A new state-wise assessment of coal power procurement, done by the Centre for Science and Environment (CSE), has found West Bengal to be number one state in buying the dirtiest coal power in India.
According to the study, most of the stations supplying electricity to the state have not taken adequate measures to comply with December 2015 sulphur dioxide norms notified by the Union Ministry of Environment, Forest, and Climate Change.
Says Nivit Kumar Yadav, programme director, industrial pollution, CSE: “Coal-fired power stations emit three major pollutants – particulate matter, oxides of nitrogen, and sulphur dioxide. Power stations have been specially lagging in their compliance with the sulphur dioxide norms.
“Therefore, in this study, the researchers have considered the progress made by stations to meet the sulphur dioxide norm as a measuring scale to identify the dirtiest power.”
The Ministry of Power is pushing the Ministry of Environment, Forest, and Climate Change to dilute or further delay the implementation of sulphur dioxide norms.
The assessment study
In its assessment, CSE has ranked the states and Union territories (UTs) based on the percentage tie-up they have with unclean coal power capacity. Thirty-three states procure electricity from coal-based power plants in India. These states have tie-ups with various coal-firing power generators which are at times located in different states also. CSE has accessed data for 162,091 MW capacity from the Ministry of Power’s website and has assessed how much cleaner power a particular state is procuring.
Says Soundaram Ramanathan, deputy programme manager, industrial pollution unit, CSE: “We found that on an average, only 42 per cent of the tie-ups have been with cleaner coal power stations. In nine states, the tie-ups have been lesser than this average – West Bengal with 16 per cent stands out as the state buying the maximum amount of ‘dirty’ power.”
- Nine states are the major defaulters. On an average, these states are procuring nearly about 60 per cent of their coal-based electricity from unclean sources.
- West Bengal, Telangana and Gujarat top the list. In West Bengal, 84 per cent of power stations supplying power to the state are unclean and are far away from meeting the sulphur dioxide norms. West Bengal generates all the electricity it needs through its own power stations. Hence, the regulatory authorities in the state have the necessary powers to reduce pollution.
- In Telangana, this figure is 74 per cent; it is 71 per cent in Gujarat. Most of the power stations located in and supplying power to these states have done very little to meet the norms.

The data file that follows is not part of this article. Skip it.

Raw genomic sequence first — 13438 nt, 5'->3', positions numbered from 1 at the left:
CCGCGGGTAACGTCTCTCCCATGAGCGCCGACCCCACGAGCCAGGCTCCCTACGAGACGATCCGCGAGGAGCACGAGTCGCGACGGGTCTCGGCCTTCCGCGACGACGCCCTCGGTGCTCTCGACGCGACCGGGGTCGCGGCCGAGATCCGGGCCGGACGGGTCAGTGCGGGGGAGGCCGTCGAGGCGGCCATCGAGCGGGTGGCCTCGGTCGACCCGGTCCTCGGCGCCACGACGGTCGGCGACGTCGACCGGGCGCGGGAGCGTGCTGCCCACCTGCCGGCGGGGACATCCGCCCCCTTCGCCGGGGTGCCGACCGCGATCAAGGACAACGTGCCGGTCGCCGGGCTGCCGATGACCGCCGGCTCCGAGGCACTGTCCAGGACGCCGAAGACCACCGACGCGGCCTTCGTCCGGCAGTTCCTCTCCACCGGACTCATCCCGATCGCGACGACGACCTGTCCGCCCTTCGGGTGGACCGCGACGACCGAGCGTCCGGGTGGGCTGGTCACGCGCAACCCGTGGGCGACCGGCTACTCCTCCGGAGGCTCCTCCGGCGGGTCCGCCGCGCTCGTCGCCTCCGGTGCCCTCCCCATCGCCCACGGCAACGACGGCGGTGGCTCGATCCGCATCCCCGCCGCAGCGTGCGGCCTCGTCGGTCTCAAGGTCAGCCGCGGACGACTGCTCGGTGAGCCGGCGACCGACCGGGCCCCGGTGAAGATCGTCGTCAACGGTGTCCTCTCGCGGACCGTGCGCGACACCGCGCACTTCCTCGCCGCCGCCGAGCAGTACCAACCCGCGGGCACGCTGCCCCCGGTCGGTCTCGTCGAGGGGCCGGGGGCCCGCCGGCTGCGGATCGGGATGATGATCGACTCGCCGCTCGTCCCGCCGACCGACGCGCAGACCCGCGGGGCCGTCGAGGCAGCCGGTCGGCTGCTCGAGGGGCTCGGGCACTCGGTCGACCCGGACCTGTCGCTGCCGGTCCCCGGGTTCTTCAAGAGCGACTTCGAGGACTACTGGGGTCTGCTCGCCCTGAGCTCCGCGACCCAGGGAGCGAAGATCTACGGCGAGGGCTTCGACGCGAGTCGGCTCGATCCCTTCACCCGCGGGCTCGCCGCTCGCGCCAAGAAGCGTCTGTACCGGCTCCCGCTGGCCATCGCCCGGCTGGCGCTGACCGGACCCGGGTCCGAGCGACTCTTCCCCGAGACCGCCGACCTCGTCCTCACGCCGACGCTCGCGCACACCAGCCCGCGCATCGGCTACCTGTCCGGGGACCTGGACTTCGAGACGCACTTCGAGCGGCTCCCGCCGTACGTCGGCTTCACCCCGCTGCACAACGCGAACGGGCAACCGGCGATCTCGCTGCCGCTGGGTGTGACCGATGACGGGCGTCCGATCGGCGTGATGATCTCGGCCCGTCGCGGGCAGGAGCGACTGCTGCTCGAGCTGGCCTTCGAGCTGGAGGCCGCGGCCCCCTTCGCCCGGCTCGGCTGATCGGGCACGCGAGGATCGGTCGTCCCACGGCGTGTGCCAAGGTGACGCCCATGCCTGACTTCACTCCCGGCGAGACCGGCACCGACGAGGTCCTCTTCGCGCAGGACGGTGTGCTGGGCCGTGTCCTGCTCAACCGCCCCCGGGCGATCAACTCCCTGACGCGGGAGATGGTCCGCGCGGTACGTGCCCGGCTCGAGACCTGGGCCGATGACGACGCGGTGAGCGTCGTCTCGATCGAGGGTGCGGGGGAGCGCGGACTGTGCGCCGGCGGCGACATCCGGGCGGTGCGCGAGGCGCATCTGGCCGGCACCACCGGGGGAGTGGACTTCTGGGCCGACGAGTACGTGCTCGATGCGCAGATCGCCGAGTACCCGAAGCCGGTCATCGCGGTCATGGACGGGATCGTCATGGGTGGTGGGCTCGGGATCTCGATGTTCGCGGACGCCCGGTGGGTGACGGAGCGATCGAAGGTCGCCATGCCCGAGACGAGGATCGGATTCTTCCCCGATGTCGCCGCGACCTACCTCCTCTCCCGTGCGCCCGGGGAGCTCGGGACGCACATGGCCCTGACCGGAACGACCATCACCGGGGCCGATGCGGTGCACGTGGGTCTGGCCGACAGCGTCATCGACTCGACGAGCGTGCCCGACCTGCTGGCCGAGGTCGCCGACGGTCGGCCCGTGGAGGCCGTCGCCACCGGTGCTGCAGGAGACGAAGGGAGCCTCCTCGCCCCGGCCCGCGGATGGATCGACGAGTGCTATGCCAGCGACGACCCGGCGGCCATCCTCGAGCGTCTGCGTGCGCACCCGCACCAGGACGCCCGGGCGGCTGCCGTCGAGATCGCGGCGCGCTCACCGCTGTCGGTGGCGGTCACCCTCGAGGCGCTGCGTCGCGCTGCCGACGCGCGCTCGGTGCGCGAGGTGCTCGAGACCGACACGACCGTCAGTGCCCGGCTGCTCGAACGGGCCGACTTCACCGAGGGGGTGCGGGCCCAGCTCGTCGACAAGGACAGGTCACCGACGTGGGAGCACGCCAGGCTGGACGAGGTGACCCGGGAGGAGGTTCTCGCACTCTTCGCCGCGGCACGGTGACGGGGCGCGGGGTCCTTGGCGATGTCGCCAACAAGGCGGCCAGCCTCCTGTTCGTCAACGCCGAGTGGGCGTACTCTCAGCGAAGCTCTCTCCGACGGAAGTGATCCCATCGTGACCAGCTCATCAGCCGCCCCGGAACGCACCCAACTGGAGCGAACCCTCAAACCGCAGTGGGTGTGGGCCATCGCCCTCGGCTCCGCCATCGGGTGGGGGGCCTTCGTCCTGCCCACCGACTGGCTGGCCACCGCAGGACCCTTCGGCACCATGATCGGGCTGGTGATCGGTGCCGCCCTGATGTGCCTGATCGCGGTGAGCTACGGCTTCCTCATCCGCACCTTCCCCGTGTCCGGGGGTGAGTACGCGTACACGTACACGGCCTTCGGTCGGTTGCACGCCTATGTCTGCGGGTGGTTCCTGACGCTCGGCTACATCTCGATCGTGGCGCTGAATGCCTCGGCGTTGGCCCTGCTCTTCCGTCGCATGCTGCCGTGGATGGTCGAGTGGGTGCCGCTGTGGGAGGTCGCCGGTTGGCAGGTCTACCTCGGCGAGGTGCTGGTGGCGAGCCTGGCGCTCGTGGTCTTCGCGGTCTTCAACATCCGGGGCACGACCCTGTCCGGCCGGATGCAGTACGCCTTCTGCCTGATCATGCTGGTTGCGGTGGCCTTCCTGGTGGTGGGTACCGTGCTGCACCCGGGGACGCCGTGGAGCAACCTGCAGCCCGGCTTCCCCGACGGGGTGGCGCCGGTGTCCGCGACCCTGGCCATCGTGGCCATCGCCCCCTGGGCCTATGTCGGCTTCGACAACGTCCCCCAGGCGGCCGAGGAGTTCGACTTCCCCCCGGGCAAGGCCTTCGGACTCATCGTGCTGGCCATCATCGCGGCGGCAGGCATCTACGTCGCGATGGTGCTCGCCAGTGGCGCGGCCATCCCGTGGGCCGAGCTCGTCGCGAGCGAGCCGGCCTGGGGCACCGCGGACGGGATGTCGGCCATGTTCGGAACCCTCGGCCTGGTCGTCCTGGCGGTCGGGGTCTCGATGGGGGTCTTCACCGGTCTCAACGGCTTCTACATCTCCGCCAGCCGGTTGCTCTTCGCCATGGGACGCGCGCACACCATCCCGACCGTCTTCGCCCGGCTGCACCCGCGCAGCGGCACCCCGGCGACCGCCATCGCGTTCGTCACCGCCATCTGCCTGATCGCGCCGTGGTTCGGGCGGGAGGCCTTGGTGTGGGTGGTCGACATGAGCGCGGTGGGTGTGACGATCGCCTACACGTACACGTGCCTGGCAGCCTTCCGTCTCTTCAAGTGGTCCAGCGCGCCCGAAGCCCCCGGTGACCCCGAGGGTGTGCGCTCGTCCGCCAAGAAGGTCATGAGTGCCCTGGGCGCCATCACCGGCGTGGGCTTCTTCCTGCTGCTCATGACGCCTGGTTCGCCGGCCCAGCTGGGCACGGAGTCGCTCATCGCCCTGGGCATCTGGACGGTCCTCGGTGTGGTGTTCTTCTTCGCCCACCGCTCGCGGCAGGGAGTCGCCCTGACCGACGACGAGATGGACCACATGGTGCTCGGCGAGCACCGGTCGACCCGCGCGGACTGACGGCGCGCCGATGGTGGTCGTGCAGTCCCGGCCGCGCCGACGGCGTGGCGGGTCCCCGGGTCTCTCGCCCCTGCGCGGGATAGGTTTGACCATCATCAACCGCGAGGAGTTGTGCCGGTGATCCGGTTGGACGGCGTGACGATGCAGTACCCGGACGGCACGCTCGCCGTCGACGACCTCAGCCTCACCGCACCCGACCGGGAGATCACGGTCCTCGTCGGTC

- The study found in three of the nine states: Rajasthan, Andhra Pradesh, and Tamil Nadu unclean power stations were one of the key sources of ambient air pollution in non-attainment cities:
- In the remaining three states — Maharashtra, Chhattisgarh, and Uttar Pradesh– unclean power stations are located in clusters, and are not making sufficient efforts to comply with the norms. For instance, all the stations in the Koradi belt supplying power to Maharashtra – Adani Tiroda, Bhusawal, Chandrapur, EMCO, Khaperkheda, Koradi, Rattan India, Nasik and Vidarbha Industries Power Ltd (except NTPC Mouda) – have not taken adequate steps to comply with the norms.
- The front-runners: Only 13 states/UTs (out of 33) are sourcing 100 percent of their requirements from clean coal-based power stations. These are Arunachal Pradesh, Assam, Chandigarh, Daman & Diu, Himachal Pradesh, J&K, Jharkhand, Manipur, Meghalaya, Mizoram, Nagaland, Sikkim and Tripura.
- Delhi and Goa are also very close in terms of procuring the cleanest — only 5-8 per cent of their power is coming from unclean sources (earlier, Delhi had been procuring one-third of its electricity from unclean sources).
- The rest of the states procure clean coal power in the range of 51-80 per cent. State-run and private-run stations are emerging as the key defaulters.
Of the nine states buying maximum unclean power, only Gujarat and West Bengal have the full authority to monitor the stations as these stations are located within their state boundaries.. The rest of the states have dual accountability of cleaning up both their own stations as well as ensuring stations supplying to them from other states are clean.
Says Yadav: “The penalty for non-compliance today is just a fraction of the fixed costs paid to power plants. This cannot push the sector towards compliance. The government will need to revisit and strengthen its deterrence mechanism – otherwise, implementing any environmental regulation will take decades.”